The other night, I was watching one of my favorite shows on HGTV. It’s called Property Brothers.
In this show, twin brothers (one a general contractor, the other a real estate agent) work together to help people find their dream home. In the process, they are usually renovating some part of the current or new home.
Reality often crashes in on the heads of the people when the brothers talk about the costs associated with buying or renovating a home in their desired location.
The brothers usually start by showing them that their expectations exceed reality.
And, you can see it all over the people’s faces as their hopes of a better life begin to slip away.
There was one family on this particular night that was needing something more spacious for their two growing girls. The list of included requirements for the perfect house was quite long. One of the requirements was that they would be in the right school district. The others, of course, included a massive kitchen for entertaining, lots of storage space, a big yard, gorgeous master suite and on and on.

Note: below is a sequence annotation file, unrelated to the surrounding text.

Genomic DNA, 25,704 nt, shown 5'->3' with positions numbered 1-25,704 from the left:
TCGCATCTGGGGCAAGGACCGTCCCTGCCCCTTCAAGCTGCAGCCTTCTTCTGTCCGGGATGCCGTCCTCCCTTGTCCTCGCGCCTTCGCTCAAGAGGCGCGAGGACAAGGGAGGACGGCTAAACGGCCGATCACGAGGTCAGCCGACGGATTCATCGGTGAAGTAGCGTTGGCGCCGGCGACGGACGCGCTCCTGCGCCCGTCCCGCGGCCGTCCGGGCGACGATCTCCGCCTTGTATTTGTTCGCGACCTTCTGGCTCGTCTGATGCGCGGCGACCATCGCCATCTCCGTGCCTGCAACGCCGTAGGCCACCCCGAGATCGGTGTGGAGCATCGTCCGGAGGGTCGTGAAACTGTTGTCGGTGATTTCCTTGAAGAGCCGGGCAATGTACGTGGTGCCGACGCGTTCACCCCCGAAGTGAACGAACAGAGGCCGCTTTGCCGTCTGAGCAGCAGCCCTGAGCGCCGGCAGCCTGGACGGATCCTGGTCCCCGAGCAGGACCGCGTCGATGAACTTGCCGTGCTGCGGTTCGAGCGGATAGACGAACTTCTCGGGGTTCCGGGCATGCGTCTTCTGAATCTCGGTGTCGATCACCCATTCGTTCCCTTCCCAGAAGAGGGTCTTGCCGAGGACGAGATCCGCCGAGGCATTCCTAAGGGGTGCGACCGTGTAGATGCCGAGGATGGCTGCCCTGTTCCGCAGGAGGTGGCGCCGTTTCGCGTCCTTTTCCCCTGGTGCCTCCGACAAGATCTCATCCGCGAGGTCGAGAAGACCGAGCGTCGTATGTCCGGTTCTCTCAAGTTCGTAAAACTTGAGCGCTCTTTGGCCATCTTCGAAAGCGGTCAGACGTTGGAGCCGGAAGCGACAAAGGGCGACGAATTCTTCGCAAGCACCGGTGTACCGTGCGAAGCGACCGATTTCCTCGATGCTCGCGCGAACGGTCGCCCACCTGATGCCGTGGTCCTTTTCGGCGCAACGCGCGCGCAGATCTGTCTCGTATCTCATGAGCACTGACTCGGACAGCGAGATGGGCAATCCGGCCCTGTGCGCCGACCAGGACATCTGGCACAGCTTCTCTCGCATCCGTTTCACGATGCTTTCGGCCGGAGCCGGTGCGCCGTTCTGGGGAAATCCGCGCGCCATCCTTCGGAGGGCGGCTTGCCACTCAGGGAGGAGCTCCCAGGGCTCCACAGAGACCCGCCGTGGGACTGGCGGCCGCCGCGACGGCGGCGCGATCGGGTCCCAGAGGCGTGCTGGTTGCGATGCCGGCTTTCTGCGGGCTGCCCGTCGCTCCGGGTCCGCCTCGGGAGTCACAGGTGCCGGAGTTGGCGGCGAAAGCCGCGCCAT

I love these shows. And, I love watching the brothers crush the hopes of these people, only to then make their dreams come true by turning some fixer-upper into their dream home.
But, I had trouble watching this one, even though it is for pure entertainment. This family picked apart some of the largest homes I’ve ever seen. These are homes that four or five families could live in and probably never bump into each other.
As I watched, I went back in my mind to this hallway in a Ukraine orphanage. Long, dark hallways.
Almost no light.
I asked this question to myself, “how much is enough” for us?
A study out last year by the Chronicle of Philanthropy (2012) came to an interesting conclusion about how the poor and rich compare in giving to charities. Most of us in this country are rich compared to the rest of the world. And, if we are not intentional, we tend to drift toward our own selfish desires.
It reminds me of how Jesus was always in the mix. He was among the poorest of the poor and He was their advocate. Makes me wonder how we’ve drifted so far from the example that was set for us over 2,000 years ago. Probably distracted.
If there is one thing that I really do love about an open concept home – There’s more light.
I think the church could use more of an open concept approach when it comes to orphan care. We are, after all, supposed to be bringing in the light. Just don’t lose sight of the realities that exist out there. It is a dark world.
Children like the one above in the picture don’t have a lot of expectations in life.
That needs to change, don’t you think?
Steve Gillis Founder | Exec. Director www.patchourplanet.org